Re: Object-relational impedence
Date: Fri, 14 Mar 2008 01:46:58 -0700 (PDT)
On Mar 14, 2:17 pm, frebe <freb..._at_gmail.com> wrote:
> On 13 Mar, 18:40, Robert Martin <uncle..._at_objectmentor.com> wrote:
> > The real point of that remark was that the user of a tool is at a
> > higher level of abstraction than the tool itself. SQL is a tool. ORMs
> > are tools that use SQL to get their job done, just like compilers use
> > assembly to get their job done. In that sense ORMs live at a higher
> > level of abstraction than SQL.
> Lets have an example: There are many "compiler" products translating
> from a high-level language like ADA to a low-level language like C,
> instead of translating to machine code directly. What if someone wrote
> a "compiler" translating C source code to ADA source code, would that
> make C more high level than ADA? Hardly? The existance of a product
> translating from language A to language B doesn't say anything about
> the levels of A and B.
In any case, Marshall nicely described the difficulty of writing a
reasonable ORM in the first place. This has more to do with the
impedance mismatch than with some notion of "higher level". The RM is
suited (and only suited) to representing and querying information in
the form of large sets of propositions, whereas OO is suited (and only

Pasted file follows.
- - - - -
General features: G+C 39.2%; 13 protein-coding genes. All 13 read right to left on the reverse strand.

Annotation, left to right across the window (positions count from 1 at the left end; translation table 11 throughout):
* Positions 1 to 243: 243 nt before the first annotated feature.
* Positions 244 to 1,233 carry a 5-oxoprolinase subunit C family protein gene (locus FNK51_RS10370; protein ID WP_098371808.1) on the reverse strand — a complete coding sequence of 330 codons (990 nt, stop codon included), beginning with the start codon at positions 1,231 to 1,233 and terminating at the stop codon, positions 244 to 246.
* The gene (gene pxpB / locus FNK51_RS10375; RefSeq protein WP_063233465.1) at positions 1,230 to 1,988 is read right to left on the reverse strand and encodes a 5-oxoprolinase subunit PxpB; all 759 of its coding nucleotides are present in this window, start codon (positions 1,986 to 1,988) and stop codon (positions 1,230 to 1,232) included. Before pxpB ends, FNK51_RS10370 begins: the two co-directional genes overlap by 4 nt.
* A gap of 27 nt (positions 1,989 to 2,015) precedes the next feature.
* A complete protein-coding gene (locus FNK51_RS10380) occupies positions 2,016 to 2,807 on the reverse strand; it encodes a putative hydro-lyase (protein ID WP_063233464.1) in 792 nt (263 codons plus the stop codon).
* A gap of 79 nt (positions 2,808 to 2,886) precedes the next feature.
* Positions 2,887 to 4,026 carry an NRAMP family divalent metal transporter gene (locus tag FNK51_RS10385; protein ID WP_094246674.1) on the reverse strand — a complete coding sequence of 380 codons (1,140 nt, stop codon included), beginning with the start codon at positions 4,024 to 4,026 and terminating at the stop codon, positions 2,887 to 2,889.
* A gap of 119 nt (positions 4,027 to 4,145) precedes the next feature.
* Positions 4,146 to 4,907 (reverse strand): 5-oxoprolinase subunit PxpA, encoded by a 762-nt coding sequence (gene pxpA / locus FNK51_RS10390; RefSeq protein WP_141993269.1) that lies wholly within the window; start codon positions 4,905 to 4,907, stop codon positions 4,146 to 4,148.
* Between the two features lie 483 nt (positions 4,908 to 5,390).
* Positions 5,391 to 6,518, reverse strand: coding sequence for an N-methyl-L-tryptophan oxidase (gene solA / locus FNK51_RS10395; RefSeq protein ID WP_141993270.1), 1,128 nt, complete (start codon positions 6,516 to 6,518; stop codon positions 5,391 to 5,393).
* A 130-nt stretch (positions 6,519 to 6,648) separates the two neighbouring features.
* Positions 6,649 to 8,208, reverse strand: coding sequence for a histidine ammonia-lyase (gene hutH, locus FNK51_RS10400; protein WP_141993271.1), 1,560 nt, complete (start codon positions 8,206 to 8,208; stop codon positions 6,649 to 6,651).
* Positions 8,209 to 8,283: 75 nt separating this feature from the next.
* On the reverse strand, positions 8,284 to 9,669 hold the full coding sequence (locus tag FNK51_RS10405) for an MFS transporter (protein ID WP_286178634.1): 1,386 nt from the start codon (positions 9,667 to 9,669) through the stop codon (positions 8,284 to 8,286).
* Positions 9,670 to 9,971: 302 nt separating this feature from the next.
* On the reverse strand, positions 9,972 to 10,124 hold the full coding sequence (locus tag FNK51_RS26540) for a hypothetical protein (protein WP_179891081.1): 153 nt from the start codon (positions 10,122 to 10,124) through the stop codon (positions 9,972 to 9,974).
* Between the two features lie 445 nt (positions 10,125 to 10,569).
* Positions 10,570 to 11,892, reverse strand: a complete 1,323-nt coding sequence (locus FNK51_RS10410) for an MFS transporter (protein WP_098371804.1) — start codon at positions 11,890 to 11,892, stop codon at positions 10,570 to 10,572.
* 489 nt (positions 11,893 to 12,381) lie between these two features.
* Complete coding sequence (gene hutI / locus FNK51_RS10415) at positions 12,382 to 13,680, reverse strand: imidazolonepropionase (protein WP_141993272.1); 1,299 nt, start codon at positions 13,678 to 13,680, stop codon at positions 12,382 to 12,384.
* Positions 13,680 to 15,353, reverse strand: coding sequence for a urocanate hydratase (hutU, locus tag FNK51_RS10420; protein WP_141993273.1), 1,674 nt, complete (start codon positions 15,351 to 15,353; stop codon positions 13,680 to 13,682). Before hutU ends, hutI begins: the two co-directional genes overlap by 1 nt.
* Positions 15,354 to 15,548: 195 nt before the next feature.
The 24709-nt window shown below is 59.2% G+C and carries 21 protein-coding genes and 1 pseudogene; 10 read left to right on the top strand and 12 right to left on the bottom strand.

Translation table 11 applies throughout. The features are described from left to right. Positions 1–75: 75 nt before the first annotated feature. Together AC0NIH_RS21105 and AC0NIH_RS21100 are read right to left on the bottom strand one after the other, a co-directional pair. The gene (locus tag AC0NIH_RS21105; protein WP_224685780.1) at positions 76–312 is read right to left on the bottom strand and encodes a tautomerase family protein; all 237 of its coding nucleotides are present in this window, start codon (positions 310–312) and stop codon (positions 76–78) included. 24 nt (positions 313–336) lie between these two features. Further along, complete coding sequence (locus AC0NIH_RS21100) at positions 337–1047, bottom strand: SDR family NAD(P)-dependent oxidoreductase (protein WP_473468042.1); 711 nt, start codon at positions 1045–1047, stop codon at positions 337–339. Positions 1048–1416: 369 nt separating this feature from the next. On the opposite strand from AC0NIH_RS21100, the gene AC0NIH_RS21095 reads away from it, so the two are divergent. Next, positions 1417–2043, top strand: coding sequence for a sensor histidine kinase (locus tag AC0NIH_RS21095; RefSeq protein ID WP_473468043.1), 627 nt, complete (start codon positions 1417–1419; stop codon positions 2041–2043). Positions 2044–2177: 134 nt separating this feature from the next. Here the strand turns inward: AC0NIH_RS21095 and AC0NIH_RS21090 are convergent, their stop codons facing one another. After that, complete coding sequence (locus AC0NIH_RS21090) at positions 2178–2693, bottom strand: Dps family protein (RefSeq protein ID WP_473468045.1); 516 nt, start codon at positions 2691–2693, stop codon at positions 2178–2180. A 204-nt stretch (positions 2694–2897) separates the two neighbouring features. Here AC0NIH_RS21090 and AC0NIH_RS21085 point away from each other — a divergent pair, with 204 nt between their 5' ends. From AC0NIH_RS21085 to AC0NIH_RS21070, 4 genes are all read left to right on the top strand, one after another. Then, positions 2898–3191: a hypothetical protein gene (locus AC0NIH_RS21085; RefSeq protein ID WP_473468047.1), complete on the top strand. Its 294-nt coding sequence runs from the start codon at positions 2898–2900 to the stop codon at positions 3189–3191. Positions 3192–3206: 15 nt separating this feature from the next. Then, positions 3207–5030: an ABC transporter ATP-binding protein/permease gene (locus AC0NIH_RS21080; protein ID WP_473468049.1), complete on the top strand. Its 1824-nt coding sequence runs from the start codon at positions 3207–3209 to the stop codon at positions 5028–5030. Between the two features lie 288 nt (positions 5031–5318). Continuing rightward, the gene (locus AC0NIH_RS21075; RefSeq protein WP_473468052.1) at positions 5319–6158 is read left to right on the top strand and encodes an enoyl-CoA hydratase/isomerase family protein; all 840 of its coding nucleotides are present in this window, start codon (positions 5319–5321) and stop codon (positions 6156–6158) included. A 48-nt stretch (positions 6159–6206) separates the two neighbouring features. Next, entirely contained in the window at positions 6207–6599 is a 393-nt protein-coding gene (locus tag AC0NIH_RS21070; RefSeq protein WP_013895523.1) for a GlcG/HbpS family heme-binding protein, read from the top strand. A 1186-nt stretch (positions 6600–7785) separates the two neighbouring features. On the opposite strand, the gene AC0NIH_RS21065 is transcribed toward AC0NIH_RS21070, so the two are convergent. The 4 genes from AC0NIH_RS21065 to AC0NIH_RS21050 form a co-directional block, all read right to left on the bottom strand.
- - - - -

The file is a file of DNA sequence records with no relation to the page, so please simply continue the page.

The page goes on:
suited) to building state machines within an abstract computational
machine. I would hardly call a set of propositions a state machine,
and I would hardly call a state machine a set of propositions.
Therefore there isn't really any overlap in the purpose of OO and RM.
Not surprisingly the best approach to build a system is often a hybrid
of the two. The idea to directly map a tuple (or "record") to an
object reveals confusion. A tuple is a non-scalar value representing
an immutable fact. An object is an identifiable state machine within
a larger abstract computational machine.
The RM has a sound mathematical basis, and it's clear that the RM will
stand the test of time. Any OO programmer who thinks it's reasonable
to wrap RM behind an ORM doesn't understand the RM, its fundamental
importance, the extent to which data can be decoupled from application
and the tremendous value in doing so.
The RM has a sound mathematical basis, and it's clear that the RM will stand the test of time. Any OO programmer who thinks it's reasonable to wrap RM behind an ORM doesn't understand the RM, its fundamental importance, the extent to which data can be decoupled from application and the tremendous value in doing so.Received on Fri Mar 14 2008 - 09:46:58 CET